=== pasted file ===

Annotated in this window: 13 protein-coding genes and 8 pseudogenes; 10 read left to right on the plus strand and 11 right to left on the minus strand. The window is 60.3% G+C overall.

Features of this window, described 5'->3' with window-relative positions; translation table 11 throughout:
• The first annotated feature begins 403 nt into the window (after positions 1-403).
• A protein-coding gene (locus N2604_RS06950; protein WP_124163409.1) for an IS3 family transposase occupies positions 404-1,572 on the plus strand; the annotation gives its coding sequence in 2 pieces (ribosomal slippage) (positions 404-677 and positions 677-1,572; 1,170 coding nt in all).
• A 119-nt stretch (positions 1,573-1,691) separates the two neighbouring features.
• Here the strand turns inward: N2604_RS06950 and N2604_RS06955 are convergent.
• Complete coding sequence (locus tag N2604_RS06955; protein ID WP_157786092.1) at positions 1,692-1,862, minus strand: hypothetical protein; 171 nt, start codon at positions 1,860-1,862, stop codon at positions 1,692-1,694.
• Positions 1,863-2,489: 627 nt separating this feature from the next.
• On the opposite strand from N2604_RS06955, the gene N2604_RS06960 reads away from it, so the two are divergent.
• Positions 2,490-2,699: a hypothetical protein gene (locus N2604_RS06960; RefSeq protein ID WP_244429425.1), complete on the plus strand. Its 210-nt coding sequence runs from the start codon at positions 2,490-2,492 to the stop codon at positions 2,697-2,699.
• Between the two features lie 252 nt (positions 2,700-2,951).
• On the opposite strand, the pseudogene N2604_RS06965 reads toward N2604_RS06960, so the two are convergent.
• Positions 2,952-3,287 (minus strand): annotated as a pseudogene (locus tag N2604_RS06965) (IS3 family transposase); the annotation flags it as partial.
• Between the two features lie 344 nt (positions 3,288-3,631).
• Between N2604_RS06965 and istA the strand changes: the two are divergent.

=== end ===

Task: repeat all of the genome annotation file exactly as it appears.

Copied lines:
Annotated in this window: 13 protein-coding genes and 8 pseudogenes; 10 read left to right on the plus strand and 11 right to left on the minus strand. The window is 60.3% G+C overall.

Features of this window, described 5'->3' with window-relative positions; translation table 11 throughout:
• The first annotated feature begins 403 nt into the window (after positions 1-403).
• A protein-coding gene (locus N2604_RS06950; protein WP_124163409.1) for an IS3 family transposase occupies positions 404-1,572 on the plus strand; the annotation gives its coding sequence in 2 pieces (ribosomal slippage) (positions 404-677 and positions 677-1,572; 1,170 coding nt in all).
• A 119-nt stretch (positions 1,573-1,691) separates the two neighbouring features.
• Here the strand turns inward: N2604_RS06950 and N2604_RS06955 are convergent.
• Complete coding sequence (locus tag N2604_RS06955; protein ID WP_157786092.1) at positions 1,692-1,862, minus strand: hypothetical protein; 171 nt, start codon at positions 1,860-1,862, stop codon at positions 1,692-1,694.
• Positions 1,863-2,489: 627 nt separating this feature from the next.
• On the opposite strand from N2604_RS06955, the gene N2604_RS06960 reads away from it, so the two are divergent.
• Positions 2,490-2,699: a hypothetical protein gene (locus N2604_RS06960; RefSeq protein ID WP_244429425.1), complete on the plus strand. Its 210-nt coding sequence runs from the start codon at positions 2,490-2,492 to the stop codon at positions 2,697-2,699.
• Between the two features lie 252 nt (positions 2,700-2,951).
• On the opposite strand, the pseudogene N2604_RS06965 reads toward N2604_RS06960, so the two are convergent.
• Positions 2,952-3,287 (minus strand): annotated as a pseudogene (locus tag N2604_RS06965) (IS3 family transposase); the annotation flags it as partial.
• Between the two features lie 344 nt (positions 3,288-3,631).
• Between N2604_RS06965 and istA the strand changes: the two are divergent.